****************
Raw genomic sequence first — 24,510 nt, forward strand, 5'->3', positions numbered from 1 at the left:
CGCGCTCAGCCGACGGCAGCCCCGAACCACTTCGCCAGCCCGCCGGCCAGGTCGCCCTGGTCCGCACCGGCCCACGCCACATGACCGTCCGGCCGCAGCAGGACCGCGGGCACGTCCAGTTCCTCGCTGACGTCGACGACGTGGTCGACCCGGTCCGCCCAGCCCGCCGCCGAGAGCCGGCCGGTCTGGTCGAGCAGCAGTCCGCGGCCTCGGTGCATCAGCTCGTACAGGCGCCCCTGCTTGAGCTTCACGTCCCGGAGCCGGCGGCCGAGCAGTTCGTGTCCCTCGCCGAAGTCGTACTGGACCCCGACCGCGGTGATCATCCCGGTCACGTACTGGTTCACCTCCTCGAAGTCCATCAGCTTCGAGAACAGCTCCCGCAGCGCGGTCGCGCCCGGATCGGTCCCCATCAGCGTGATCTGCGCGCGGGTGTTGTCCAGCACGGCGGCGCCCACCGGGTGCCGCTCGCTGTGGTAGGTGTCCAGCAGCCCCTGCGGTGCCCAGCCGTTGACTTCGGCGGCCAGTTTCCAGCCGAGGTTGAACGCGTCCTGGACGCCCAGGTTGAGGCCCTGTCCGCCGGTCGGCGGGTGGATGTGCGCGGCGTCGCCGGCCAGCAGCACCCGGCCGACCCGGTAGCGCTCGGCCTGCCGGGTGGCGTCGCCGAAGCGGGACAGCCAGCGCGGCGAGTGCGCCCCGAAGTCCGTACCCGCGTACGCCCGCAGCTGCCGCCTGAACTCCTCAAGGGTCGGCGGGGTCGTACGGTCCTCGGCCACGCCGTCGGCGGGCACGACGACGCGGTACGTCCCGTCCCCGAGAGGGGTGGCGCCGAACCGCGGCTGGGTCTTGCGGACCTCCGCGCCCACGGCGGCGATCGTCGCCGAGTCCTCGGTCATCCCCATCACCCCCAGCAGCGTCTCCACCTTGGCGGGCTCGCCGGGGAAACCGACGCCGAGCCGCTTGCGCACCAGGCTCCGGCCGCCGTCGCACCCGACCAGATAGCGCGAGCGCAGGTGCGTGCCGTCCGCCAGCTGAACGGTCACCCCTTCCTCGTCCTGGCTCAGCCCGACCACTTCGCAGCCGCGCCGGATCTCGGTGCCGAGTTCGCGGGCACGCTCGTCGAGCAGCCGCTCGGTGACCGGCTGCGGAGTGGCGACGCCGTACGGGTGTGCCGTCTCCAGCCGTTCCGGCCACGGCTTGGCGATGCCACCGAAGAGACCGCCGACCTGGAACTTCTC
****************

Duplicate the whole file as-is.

Raw genomic sequence first — 24,510 nt, forward strand, 5'->3', positions numbered from 1 at the left:
CGCGCTCAGCCGACGGCAGCCCCGAACCACTTCGCCAGCCCGCCGGCCAGGTCGCCCTGGTCCGCACCGGCCCACGCCACATGACCGTCCGGCCGCAGCAGGACCGCGGGCACGTCCAGTTCCTCGCTGACGTCGACGACGTGGTCGACCCGGTCCGCCCAGCCCGCCGCCGAGAGCCGGCCGGTCTGGTCGAGCAGCAGTCCGCGGCCTCGGTGCATCAGCTCGTACAGGCGCCCCTGCTTGAGCTTCACGTCCCGGAGCCGGCGGCCGAGCAGTTCGTGTCCCTCGCCGAAGTCGTACTGGACCCCGACCGCGGTGATCATCCCGGTCACGTACTGGTTCACCTCCTCGAAGTCCATCAGCTTCGAGAACAGCTCCCGCAGCGCGGTCGCGCCCGGATCGGTCCCCATCAGCGTGATCTGCGCGCGGGTGTTGTCCAGCACGGCGGCGCCCACCGGGTGCCGCTCGCTGTGGTAGGTGTCCAGCAGCCCCTGCGGTGCCCAGCCGTTGACTTCGGCGGCCAGTTTCCAGCCGAGGTTGAACGCGTCCTGGACGCCCAGGTTGAGGCCCTGTCCGCCGGTCGGCGGGTGGATGTGCGCGGCGTCGCCGGCCAGCAGCACCCGGCCGACCCGGTAGCGCTCGGCCTGCCGGGTGGCGTCGCCGAAGCGGGACAGCCAGCGCGGCGAGTGCGCCCCGAAGTCCGTACCCGCGTACGCCCGCAGCTGCCGCCTGAACTCCTCAAGGGTCGGCGGGGTCGTACGGTCCTCGGCCACGCCGTCGGCGGGCACGACGACGCGGTACGTCCCGTCCCCGAGAGGGGTGGCGCCGAACCGCGGCTGGGTCTTGCGGACCTCCGCGCCCACGGCGGCGATCGTCGCCGAGTCCTCGGTCATCCCCATCACCCCCAGCAGCGTCTCCACCTTGGCGGGCTCGCCGGGGAAACCGACGCCGAGCCGCTTGCGCACCAGGCTCCGGCCGCCGTCGCACCCGACCAGATAGCGCGAGCGCAGGTGCGTGCCGTCCGCCAGCTGAACGGTCACCCCTTCCTCGTCCTGGCTCAGCCCGACCACTTCGCAGCCGCGCCGGATCTCGGTGCCGAGTTCGCGGGCACGCTCGTCGAGCAGCCGCTCGGTGACCGGCTGCGGAGTGGCGACGCCGTACGGGTGTGCCGTCTCCAGCCGTTCCGGCCACGGCTTGGCGATGCCACCGAAGAGACCGCCGACCTGGAACTTCTC